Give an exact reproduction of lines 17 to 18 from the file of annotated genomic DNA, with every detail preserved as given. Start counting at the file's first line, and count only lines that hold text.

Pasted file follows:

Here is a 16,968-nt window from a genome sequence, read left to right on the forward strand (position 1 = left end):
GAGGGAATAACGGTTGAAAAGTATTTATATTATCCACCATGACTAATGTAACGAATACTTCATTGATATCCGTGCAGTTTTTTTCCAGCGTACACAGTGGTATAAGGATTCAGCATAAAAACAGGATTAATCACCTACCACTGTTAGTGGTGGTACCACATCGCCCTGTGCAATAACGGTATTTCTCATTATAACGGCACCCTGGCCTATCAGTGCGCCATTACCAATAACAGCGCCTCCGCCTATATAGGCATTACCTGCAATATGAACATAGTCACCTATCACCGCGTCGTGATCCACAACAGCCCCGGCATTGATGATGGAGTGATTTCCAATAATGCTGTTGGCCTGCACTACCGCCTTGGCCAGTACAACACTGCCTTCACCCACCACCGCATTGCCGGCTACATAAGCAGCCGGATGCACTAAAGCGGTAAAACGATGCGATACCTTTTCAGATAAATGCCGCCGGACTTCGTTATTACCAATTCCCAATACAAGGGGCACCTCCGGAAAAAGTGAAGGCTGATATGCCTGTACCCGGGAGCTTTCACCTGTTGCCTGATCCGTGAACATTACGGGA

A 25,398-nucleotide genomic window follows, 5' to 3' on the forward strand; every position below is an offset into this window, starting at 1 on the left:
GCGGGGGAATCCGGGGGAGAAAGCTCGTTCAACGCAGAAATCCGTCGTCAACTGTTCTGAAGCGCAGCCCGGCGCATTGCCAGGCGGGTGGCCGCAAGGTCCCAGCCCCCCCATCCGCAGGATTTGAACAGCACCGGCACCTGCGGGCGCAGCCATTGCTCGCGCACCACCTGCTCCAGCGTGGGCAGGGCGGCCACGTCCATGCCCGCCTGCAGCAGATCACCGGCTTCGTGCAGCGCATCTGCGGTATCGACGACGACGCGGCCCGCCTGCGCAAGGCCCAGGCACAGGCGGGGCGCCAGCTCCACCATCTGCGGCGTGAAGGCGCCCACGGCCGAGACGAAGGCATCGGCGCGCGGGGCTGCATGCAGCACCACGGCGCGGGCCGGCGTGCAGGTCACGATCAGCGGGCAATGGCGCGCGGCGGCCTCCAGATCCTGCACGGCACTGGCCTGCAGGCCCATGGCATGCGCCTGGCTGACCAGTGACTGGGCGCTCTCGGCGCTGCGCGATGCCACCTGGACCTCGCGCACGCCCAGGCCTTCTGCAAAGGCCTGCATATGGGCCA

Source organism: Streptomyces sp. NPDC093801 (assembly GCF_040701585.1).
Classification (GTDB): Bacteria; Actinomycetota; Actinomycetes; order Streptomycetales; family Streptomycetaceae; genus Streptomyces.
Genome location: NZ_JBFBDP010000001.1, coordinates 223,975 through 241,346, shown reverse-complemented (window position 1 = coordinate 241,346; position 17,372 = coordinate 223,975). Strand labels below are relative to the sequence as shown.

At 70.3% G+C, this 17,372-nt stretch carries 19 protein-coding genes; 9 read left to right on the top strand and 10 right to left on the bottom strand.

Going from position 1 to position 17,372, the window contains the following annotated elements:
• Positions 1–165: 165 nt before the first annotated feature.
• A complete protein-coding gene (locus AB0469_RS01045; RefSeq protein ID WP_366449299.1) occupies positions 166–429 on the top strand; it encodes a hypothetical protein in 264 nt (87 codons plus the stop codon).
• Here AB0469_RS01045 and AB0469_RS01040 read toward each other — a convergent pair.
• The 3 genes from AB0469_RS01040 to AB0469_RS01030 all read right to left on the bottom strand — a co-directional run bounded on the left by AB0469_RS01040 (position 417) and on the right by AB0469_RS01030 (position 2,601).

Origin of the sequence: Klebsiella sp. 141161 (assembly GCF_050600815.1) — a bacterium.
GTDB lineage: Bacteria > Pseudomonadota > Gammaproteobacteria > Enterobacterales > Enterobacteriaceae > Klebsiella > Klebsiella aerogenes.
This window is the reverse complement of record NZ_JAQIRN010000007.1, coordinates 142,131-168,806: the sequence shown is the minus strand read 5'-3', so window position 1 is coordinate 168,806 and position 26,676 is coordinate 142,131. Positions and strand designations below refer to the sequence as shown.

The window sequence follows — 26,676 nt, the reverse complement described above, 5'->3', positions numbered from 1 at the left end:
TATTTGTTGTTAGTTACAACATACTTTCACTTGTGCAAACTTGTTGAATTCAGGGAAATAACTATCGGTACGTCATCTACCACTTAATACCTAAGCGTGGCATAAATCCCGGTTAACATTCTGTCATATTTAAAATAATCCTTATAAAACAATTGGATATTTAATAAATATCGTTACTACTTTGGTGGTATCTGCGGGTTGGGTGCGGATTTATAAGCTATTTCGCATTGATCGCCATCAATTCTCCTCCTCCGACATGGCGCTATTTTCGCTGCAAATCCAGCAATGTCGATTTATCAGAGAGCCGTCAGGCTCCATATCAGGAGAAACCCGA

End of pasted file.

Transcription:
The window sequence follows — 26,676 nt, the reverse complement described above, 5'->3', positions numbered from 1 at the left end:
TATTTGTTGTTAGTTACAACATACTTTCACTTGTGCAAACTTGTTGAATTCAGGGAAATAACTATCGGTACGTCATCTACCACTTAATACCTAAGCGTGGCATAAATCCCGGTTAACATTCTGTCATATTTAAAATAATCCTTATAAAACAATTGGATATTTAATAAATATCGTTACTACTTTGGTGGTATCTGCGGGTTGGGTGCGGATTTATAAGCTATTTCGCATTGATCGCCATCAATTCTCCTCCTCCGACATGGCGCTATTTTCGCTGCAAATCCAGCAATGTCGATTTATCAGAGAGCCGTCAGGCTCCATATCAGGAGAAACCCGA